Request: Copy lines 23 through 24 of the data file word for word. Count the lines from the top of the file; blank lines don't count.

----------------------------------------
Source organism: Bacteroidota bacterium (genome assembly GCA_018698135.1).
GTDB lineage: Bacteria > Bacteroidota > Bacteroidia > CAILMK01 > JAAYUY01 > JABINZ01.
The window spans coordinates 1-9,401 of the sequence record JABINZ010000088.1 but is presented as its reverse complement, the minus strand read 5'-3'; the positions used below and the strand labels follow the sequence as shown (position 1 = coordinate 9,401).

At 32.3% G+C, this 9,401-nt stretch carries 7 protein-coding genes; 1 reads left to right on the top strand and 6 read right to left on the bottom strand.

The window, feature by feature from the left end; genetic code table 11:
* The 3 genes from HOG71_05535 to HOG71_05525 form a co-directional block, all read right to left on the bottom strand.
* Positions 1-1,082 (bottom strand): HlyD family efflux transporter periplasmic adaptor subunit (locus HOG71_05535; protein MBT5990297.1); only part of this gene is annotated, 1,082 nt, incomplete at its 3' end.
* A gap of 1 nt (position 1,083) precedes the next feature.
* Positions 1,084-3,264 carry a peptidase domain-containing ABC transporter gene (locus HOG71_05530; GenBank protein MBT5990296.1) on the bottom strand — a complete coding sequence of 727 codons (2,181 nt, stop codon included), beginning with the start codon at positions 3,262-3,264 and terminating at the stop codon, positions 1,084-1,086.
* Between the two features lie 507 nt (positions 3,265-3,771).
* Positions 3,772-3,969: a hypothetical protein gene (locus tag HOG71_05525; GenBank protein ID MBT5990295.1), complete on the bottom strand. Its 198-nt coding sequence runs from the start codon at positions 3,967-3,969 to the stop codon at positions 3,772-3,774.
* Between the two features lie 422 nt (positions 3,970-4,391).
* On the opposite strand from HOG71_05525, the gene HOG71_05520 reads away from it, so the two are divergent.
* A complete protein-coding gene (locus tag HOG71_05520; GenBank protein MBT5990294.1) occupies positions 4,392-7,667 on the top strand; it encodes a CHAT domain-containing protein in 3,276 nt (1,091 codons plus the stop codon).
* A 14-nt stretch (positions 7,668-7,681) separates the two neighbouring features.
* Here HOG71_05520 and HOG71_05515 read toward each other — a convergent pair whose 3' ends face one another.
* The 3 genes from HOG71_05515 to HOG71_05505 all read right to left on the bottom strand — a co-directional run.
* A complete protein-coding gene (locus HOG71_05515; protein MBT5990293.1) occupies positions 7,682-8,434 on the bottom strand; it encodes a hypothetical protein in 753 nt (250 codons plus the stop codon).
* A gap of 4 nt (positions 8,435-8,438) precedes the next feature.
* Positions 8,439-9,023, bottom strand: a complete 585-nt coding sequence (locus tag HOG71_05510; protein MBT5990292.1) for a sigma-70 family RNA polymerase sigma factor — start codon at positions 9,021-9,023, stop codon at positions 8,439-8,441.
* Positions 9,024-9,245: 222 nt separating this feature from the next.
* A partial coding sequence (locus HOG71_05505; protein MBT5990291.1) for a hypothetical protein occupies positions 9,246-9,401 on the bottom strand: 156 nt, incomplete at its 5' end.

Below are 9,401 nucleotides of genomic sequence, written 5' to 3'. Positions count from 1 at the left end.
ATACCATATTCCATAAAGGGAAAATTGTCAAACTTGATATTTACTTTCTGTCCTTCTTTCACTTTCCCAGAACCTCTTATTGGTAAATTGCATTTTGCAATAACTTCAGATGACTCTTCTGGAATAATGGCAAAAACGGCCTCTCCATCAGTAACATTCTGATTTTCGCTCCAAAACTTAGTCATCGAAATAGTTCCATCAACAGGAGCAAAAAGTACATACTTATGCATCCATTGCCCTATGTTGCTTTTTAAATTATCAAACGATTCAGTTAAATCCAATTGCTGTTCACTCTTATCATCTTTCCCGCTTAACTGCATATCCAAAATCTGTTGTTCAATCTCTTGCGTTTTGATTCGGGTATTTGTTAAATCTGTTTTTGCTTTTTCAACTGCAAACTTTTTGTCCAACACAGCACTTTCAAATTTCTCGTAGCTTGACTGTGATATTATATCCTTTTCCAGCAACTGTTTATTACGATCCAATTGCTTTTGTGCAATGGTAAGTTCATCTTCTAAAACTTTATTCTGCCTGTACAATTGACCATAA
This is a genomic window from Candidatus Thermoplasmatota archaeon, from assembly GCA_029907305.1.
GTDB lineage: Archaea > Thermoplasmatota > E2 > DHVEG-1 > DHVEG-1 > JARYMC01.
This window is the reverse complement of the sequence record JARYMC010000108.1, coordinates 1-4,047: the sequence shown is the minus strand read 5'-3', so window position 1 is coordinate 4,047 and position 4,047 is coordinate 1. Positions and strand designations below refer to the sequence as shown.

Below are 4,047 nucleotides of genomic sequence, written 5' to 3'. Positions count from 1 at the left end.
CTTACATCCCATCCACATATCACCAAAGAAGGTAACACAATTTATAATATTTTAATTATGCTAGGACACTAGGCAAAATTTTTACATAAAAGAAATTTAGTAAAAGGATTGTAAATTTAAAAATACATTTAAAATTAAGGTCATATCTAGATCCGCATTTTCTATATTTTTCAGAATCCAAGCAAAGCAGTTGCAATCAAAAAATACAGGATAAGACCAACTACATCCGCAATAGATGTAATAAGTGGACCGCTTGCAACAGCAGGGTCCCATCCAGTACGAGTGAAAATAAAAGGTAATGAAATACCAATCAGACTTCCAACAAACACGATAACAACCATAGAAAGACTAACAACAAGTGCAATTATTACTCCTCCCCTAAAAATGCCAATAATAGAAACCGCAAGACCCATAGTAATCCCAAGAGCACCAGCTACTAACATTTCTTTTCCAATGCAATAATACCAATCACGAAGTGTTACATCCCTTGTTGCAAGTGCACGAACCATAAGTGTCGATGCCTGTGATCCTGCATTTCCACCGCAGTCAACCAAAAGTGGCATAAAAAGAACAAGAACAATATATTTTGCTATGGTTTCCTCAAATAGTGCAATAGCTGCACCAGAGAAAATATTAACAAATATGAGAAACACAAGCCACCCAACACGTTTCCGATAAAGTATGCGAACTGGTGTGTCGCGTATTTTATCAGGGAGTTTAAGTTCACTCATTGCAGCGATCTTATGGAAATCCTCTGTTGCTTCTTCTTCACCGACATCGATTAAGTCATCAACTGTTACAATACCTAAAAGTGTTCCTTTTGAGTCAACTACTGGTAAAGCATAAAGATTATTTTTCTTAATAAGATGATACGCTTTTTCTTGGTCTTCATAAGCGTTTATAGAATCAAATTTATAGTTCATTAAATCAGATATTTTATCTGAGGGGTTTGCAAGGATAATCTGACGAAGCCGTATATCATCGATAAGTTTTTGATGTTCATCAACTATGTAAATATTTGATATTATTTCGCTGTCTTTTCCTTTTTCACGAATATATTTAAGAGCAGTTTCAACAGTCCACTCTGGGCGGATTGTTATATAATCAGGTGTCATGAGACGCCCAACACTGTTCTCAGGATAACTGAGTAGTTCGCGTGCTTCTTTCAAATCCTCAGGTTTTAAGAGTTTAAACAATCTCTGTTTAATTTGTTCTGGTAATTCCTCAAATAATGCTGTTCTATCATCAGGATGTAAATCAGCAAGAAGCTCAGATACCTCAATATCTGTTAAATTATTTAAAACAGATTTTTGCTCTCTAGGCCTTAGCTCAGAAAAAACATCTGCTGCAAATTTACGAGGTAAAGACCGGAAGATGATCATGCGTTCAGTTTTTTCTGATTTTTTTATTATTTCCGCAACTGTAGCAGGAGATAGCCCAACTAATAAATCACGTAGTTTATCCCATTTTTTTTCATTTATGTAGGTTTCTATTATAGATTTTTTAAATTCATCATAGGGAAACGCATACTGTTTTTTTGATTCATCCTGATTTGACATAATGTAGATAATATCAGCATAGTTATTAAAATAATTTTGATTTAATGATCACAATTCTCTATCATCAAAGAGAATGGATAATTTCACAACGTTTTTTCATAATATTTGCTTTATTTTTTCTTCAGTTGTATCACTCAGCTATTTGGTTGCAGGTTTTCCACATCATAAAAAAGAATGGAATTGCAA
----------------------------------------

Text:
Below are 9,401 nucleotides of genomic sequence, written 5' to 3'. Positions count from 1 at the left end.
ATACCATATTCCATAAAGGGAAAATTGTCAAACTTGATATTTACTTTCTGTCCTTCTTTCACTTTCCCAGAACCTCTTATTGGTAAATTGCATTTTGCAATAACTTCAGATGACTCTTCTGGAATAATGGCAAAAACGGCCTCTCCATCAGTAACATTCTGATTTTCGCTCCAAAACTTAGTCATCGAAATAGTTCCATCAACAGGAGCAAAAAGTACATACTTATGCATCCATTGCCCTATGTTGCTTTTTAAATTATCAAACGATTCAGTTAAATCCAATTGCTGTTCACTCTTATCATCTTTCCCGCTTAACTGCATATCCAAAATCTGTTGTTCAATCTCTTGCGTTTTGATTCGGGTATTTGTTAAATCTGTTTTTGCTTTTTCAACTGCAAACTTTTTGTCCAACACAGCACTTTCAAATTTCTCGTAGCTTGACTGTGATATTATATCCTTTTCCAGCAACTGTTTATTACGATCCAATTGCTTTTGTGCAATGGTAAGTTCATCTTCTAAAACTTTATTCTGCCTGTACAATTGACCATAA